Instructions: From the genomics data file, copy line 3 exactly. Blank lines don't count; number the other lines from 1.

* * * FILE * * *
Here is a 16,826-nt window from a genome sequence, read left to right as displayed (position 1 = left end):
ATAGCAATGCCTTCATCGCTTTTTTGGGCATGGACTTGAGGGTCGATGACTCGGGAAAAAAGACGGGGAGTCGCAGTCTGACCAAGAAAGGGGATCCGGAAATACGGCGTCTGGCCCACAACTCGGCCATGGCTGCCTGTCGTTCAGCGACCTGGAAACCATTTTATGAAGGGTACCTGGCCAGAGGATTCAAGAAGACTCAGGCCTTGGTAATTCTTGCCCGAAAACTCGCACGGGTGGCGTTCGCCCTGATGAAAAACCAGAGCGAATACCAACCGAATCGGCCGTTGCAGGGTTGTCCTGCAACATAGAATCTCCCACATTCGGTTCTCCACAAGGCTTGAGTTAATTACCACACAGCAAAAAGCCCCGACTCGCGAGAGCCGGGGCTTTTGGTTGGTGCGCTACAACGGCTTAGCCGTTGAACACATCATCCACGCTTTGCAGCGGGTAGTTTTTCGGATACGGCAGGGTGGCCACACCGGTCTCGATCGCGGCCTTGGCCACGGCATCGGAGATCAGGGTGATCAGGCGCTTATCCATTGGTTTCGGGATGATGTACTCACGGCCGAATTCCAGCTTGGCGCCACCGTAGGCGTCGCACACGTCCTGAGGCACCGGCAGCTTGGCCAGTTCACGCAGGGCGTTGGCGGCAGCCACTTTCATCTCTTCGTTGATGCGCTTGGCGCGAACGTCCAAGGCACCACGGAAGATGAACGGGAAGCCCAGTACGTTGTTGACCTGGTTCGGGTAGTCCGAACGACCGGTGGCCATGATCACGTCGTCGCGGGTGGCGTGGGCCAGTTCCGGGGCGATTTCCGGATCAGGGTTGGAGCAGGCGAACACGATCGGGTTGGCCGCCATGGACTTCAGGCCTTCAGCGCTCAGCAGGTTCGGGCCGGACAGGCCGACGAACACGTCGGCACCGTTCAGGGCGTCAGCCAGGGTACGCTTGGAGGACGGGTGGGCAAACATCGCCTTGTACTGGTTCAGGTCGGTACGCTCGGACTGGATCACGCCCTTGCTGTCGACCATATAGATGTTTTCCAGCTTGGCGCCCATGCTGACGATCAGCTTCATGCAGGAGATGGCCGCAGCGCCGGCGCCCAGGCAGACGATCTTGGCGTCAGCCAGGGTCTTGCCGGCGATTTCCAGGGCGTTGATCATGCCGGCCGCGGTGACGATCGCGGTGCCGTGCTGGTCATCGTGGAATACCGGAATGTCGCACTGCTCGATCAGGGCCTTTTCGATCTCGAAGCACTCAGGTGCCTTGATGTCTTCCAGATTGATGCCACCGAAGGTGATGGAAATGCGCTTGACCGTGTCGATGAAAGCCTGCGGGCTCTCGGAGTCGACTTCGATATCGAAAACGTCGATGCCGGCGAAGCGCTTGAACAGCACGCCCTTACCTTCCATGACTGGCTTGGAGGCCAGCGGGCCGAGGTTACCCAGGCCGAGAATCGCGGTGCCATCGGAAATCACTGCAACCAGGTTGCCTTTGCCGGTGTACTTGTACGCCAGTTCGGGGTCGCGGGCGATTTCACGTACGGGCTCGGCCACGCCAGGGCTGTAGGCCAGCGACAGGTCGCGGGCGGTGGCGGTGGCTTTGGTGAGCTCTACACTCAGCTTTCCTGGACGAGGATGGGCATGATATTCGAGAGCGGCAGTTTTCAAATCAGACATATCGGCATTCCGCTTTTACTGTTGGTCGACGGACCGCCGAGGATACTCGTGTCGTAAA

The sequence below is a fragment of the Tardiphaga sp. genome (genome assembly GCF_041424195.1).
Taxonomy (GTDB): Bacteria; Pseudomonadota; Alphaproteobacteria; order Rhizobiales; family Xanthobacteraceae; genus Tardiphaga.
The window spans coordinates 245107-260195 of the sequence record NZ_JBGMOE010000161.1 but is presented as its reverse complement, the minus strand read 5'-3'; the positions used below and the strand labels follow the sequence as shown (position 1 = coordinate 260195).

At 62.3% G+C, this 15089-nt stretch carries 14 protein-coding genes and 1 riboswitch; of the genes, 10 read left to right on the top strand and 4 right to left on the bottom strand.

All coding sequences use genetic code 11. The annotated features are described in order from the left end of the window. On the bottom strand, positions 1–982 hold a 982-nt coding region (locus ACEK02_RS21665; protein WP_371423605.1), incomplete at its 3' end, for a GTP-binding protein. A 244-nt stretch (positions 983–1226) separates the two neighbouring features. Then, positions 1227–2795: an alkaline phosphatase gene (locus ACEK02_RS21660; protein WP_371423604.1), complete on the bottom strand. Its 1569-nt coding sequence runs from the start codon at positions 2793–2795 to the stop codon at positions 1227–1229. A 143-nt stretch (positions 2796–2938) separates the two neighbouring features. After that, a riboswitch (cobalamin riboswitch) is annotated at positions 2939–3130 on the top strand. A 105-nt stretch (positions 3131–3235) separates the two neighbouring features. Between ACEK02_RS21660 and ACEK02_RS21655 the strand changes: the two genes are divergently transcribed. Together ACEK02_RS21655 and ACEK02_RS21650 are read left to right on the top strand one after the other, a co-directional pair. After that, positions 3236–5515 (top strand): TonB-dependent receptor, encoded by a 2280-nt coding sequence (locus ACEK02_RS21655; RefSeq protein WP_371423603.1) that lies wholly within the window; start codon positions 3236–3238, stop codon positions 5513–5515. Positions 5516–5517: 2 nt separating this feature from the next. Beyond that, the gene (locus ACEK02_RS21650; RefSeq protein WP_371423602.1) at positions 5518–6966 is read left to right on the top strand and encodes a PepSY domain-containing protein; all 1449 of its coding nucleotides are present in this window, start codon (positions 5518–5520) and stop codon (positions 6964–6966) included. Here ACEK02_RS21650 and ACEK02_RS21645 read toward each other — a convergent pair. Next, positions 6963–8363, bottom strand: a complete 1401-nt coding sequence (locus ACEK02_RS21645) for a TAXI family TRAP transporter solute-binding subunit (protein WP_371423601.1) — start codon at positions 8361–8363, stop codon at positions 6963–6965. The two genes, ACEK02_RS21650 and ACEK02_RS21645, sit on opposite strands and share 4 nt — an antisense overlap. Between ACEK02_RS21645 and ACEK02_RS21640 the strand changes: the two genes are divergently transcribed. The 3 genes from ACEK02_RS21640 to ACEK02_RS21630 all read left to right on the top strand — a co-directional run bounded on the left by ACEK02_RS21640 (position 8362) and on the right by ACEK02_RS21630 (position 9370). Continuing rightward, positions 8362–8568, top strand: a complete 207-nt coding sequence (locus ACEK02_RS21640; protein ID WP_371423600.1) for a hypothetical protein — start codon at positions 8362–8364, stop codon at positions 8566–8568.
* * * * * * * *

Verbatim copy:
The sequence below is a fragment of the Tardiphaga sp. genome (genome assembly GCF_041424195.1).